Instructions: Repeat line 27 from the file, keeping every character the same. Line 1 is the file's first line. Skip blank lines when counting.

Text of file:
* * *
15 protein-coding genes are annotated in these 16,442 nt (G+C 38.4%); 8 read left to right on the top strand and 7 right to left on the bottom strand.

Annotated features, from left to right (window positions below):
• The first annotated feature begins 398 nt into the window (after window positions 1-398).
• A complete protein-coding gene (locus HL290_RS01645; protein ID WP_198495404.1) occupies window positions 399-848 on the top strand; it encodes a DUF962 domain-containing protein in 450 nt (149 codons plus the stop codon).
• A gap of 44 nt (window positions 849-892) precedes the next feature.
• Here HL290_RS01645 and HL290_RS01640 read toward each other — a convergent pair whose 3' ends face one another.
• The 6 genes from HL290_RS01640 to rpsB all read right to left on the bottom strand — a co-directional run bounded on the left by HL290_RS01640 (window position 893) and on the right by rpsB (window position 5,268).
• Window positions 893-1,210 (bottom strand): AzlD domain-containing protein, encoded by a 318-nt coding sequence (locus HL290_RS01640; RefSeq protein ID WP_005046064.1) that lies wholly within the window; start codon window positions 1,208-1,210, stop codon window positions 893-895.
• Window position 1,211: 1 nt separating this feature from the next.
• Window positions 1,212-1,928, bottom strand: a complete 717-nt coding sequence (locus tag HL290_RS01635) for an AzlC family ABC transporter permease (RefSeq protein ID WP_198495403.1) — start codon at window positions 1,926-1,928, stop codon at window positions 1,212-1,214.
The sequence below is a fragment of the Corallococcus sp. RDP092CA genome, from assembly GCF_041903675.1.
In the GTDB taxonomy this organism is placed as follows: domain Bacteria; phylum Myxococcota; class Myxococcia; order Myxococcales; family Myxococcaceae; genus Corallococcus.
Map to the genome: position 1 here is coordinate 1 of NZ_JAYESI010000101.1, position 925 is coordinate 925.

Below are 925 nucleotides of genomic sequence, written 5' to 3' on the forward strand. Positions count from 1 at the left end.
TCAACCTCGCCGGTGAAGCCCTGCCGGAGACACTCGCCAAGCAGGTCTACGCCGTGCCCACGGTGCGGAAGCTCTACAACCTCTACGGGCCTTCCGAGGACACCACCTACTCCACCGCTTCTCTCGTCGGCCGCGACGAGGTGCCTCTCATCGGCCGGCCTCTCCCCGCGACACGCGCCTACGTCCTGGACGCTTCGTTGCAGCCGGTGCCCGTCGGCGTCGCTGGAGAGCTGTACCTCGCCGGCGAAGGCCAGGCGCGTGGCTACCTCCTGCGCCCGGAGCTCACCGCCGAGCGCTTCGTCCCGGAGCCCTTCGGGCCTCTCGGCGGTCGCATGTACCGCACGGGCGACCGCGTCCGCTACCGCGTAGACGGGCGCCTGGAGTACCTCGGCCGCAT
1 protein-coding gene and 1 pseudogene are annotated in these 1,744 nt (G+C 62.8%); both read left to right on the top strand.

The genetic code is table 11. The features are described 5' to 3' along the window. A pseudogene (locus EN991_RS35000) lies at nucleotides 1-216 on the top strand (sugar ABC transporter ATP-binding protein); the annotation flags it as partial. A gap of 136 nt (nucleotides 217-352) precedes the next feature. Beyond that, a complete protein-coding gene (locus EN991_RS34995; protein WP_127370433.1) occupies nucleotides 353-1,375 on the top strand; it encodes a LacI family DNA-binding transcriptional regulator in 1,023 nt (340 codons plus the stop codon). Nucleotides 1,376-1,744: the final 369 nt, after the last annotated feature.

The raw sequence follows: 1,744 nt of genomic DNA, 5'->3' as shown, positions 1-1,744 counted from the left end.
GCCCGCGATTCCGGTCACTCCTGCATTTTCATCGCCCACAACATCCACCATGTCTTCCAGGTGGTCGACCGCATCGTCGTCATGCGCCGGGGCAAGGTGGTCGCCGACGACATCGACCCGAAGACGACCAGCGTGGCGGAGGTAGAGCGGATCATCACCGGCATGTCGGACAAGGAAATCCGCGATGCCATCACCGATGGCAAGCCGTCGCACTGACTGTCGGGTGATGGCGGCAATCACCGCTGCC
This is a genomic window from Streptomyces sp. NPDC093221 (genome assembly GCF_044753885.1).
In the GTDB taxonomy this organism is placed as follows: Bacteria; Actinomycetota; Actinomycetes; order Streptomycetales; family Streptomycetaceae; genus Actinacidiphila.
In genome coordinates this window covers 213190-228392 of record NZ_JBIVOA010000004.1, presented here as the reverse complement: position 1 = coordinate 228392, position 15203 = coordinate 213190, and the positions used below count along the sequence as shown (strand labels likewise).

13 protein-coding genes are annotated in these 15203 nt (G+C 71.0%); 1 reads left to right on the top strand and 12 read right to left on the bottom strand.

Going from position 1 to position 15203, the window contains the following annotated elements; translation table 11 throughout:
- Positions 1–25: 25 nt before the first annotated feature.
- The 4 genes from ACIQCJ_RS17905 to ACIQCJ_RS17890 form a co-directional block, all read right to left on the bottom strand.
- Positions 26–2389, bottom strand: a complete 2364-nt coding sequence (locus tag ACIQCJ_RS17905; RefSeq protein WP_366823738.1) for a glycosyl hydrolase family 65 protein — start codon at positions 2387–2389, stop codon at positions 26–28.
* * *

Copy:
- Positions 26–2389, bottom strand: a complete 2364-nt coding sequence (locus tag ACIQCJ_RS17905; RefSeq protein WP_366823738.1) for a glycosyl hydrolase family 65 protein — start codon at positions 2387–2389, stop codon at positions 26–28.